BREAKING: Corban v USAA settles

Anita Lee has all the scoop as the wind water debate rages in the commentary to her story. I suspect, given the related Mississippi Supreme Court decision, USAA paid up big. (Our exhaustive coverage of Corban can be found by clicking here.) Sadly for the public, we will not get to see Mr Haney lose another big case for USAA like Lisanby. Congratulations to the Corbans and their legal team of Judy Guice, Buddy Gunn, Flip Phillips and Chris Van Cleave. Rather than quote the news story lets visit with Anita’s blog for her take on the news:

The landmark Katrina case, Corban vs. USAA, has settled on the usual “undisclosed terms.”

The case established that wind damage is covered even if water contributes to the loss, a fact insurance companies tried to fight after Hurricane Katrina.

The Mississippi Supreme Court decision came in October 2009, far too late to help countless policyholders who settled under an erroneous federal ruling that came down much earlier.

The 5th U.S. Circuit Court of Appeals could have certified the question to Mississippi’s Supreme Court, which has say over state-governed insurance contracts, but chose not to.

The federal legal system, in fact, has let down policyholders in more ways than one. Magistrate Judge Robert Walker in particular Continue reading “BREAKING: Corban v USAA settles”

Aye, Aye Admiral – Judge Bridges awards additional $500K in Lisanby v USAA

Short and sweet as, like Sop, I’m pressed for time this morning – but not so short that I can’t post what has been all too rare – good news from a court to the Plaintiff in a Katrina insurance case.

A couple awarded more than $900,000 last year in Jackson County’s first Hurricane Katrina insurance trial was granted $500,000 this month to compensate for legal costs and fees associated with the case, according to court documents.

At the final judgment hearing, special Judge Billy Bridges decided that Adm. James and Gladys Kemp Lisanby should receive an additional $302,920.44 for lawyers’ fees and $211,069.41 in litigation expenses.

That brought to about $1.42 million their total award from their insurance company, United States Automobile Association.

For readers interested in background information, Slabbed has a number of posts on the case as this site search indicates.  Now, for the rest of the story: Continue reading “Aye, Aye Admiral – Judge Bridges awards additional $500K in Lisanby v USAA”

Speaking of Admiral Lisanby….

I ran across Bob Mead’s blog which has an interesting story about a meeting attended by the Admiral from the old days at Ingalls. Naturally I googled the USS Tarawa and found out that back in the old days I was a kid. Bi-Centennial was a wonderful year to be a kid in Waveland.

Me thinks Greg Copeland had to have been drinking too much of his own koolaid when he took on the Admiral in Circuit Court last year. Just saying…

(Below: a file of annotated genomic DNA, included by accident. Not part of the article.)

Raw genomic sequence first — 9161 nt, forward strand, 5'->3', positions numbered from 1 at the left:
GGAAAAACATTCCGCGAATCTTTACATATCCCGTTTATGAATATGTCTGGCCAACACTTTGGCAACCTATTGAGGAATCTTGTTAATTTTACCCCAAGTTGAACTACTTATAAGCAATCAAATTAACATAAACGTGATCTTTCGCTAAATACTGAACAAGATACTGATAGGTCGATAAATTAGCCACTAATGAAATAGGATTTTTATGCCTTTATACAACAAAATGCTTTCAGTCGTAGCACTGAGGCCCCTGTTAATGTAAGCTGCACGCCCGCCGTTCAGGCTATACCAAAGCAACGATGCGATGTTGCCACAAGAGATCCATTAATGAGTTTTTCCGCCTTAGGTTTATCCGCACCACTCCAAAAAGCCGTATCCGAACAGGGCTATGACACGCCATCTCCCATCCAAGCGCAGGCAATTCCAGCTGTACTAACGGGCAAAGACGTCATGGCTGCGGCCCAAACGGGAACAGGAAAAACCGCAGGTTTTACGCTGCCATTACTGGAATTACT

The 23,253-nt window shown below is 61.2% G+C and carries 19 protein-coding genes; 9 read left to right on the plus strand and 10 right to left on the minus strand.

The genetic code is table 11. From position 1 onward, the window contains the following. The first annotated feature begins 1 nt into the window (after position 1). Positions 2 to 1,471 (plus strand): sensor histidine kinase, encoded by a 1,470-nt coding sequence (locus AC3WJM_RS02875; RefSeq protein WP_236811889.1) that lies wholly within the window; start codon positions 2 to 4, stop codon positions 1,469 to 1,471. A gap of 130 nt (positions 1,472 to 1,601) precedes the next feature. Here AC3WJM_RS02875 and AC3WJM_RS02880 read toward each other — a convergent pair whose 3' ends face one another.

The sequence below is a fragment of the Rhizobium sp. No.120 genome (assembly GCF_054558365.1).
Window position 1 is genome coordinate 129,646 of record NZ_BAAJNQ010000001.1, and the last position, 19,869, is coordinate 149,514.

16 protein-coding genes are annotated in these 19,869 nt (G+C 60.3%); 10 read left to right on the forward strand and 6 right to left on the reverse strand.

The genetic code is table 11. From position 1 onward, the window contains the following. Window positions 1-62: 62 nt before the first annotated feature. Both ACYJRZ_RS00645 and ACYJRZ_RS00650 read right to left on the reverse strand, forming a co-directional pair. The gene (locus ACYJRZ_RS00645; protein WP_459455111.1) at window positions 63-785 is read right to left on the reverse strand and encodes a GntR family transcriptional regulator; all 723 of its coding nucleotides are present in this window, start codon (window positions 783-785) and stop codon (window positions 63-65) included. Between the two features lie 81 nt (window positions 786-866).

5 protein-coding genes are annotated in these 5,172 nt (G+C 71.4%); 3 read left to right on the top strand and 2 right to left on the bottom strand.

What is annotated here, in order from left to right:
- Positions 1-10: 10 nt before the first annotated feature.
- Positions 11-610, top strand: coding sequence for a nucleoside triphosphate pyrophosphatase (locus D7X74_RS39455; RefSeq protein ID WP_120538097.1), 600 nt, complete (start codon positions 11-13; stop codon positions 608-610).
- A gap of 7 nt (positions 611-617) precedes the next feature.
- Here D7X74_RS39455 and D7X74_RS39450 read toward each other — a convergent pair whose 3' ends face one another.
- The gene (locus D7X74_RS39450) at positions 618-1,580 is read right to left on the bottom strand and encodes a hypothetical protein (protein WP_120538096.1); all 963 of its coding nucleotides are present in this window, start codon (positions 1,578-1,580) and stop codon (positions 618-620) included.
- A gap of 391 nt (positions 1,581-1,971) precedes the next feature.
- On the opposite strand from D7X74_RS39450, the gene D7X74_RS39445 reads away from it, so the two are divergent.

Judge Bridges: the negligence was not "gross"

The Sun Herald is reporting on Judge Bridges’s opinion in Lisanby v. USAA

Bridges’ decision came as a blow last week to attorneys for Adm. James Lisanby and his wife, Gladys, who won a judgment in court Friday against their insurer USAA for denying all but $46,000 of the Lisanbys’ claim that wind destroyed at least a third of their home. USAA said it was the storm’s surge, which is not covered under their homeowner policies.

Among the nearly $910,000 the jury awarded the Lisanbys was $86,000 each for mental distress and anxiety, which some thought should have opened the door for punitive damages.

In the opinion, Bridges found that USAA had an arguable basis for denying the claim, which is one of the tests, he listed. Continue reading “Judge Bridges: the negligence was not "gross"”

Judge Bridges, it seems some process is due here

As has been reported by Anita Lee and here at slabbed, Judge Bridges decided upon himself not to allow the jury to award punitive damages in Lisanby v. USAA and dismissed the jury. But there is a fundamental law of the land called due process.

A fundamental, constitutional guarantee that all legal proceedings will be fair and that one will be given notice of the proceedings and an opportunity to be heard before the government acts to take away one’s life, liberty, or property. Also, a constitutional guarantee that a law shall not be unreasonable, arbitrary, or capricious.

Procedural due process also protects individuals from government actions in the civil as opposed to criminal sphere. These protections have been extended to include not only land and personal property, but also entitlements including government-provided benefits, licenses, and positions. Thus, for example, the Court has ruled that the federal government must hold hearings before terminating welfare benefits (Goldberg v. Kelly, 397 U.S. 254, 90 S. Ct. 1011, 25 L. Ed. 2d 287 [1970]). Court decisions regarding procedural due process have exerted a great deal of influence over government procedures in prisons, schools, Social Security, civil suits, and public employment.[Emphasis added]